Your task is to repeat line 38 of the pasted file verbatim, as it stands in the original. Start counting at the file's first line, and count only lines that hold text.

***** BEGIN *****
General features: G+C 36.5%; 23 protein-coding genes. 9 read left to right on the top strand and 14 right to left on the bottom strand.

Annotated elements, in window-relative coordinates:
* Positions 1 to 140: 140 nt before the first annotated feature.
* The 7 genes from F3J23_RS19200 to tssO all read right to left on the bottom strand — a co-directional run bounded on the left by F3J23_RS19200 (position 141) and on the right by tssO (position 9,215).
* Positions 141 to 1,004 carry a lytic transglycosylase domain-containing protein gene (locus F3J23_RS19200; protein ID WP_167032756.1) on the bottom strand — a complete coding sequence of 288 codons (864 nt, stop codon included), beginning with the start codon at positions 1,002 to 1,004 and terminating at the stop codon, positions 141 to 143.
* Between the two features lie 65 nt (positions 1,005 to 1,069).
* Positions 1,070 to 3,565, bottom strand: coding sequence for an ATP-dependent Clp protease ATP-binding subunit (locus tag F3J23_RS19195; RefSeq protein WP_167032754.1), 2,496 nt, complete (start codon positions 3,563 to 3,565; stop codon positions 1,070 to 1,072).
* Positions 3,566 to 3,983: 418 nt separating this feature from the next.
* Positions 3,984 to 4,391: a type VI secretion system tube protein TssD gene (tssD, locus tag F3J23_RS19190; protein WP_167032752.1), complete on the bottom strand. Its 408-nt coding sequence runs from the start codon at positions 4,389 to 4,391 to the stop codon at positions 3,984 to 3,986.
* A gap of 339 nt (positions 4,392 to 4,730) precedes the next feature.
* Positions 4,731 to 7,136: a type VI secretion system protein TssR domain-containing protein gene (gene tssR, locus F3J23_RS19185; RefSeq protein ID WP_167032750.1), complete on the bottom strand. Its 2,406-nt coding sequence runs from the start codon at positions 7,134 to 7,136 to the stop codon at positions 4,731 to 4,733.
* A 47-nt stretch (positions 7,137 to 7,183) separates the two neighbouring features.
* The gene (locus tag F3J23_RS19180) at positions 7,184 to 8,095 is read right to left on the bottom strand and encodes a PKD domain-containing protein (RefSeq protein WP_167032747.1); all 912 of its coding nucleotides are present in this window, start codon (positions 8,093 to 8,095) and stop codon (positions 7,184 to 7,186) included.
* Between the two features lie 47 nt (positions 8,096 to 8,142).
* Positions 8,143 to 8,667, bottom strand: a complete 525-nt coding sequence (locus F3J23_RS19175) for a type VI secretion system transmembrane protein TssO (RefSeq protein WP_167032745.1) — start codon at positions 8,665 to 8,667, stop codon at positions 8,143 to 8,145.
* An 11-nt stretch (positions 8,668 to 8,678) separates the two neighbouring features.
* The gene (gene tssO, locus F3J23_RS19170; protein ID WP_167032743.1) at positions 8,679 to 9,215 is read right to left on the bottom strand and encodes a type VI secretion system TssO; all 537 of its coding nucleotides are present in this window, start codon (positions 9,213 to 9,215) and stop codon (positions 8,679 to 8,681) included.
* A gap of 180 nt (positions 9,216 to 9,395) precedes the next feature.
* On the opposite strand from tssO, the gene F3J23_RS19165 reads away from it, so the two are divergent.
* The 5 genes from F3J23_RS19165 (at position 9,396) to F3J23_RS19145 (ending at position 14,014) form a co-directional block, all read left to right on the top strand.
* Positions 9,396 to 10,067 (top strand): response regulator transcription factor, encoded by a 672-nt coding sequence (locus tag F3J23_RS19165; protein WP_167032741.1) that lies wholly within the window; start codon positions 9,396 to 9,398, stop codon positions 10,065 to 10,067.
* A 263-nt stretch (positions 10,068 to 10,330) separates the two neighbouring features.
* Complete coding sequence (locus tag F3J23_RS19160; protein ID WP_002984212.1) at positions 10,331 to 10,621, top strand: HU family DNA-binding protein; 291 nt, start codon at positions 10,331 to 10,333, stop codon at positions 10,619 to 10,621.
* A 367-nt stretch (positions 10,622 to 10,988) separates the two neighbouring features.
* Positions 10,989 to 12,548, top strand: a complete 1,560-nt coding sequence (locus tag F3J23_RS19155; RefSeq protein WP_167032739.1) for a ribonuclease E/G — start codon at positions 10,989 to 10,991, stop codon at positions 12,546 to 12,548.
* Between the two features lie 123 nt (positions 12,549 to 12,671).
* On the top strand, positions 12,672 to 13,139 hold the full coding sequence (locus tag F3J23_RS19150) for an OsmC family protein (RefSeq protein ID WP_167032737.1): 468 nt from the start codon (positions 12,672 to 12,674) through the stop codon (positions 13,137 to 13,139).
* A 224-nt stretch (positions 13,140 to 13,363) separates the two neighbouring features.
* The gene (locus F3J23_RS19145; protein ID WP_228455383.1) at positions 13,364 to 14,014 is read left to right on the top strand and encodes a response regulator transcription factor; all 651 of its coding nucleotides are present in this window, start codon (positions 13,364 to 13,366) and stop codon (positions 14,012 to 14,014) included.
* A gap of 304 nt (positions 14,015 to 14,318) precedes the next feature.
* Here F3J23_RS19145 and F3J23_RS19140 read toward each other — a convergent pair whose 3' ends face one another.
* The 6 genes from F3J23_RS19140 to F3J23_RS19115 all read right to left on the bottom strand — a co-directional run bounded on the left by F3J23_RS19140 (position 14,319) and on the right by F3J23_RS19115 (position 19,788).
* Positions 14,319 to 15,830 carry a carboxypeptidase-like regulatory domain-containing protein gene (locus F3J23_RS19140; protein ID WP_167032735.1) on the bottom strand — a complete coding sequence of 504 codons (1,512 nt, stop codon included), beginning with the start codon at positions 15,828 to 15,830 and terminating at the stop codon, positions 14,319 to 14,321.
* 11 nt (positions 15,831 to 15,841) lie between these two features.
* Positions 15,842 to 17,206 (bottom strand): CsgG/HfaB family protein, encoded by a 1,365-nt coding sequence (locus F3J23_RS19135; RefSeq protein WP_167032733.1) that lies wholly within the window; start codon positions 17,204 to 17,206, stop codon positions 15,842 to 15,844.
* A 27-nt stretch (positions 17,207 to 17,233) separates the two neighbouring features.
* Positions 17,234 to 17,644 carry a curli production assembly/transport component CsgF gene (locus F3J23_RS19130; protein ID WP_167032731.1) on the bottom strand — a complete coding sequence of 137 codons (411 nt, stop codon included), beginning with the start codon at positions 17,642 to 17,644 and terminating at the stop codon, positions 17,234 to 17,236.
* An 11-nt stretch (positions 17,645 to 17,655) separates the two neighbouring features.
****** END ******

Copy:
* An 11-nt stretch (positions 17,645 to 17,655) separates the two neighbouring features.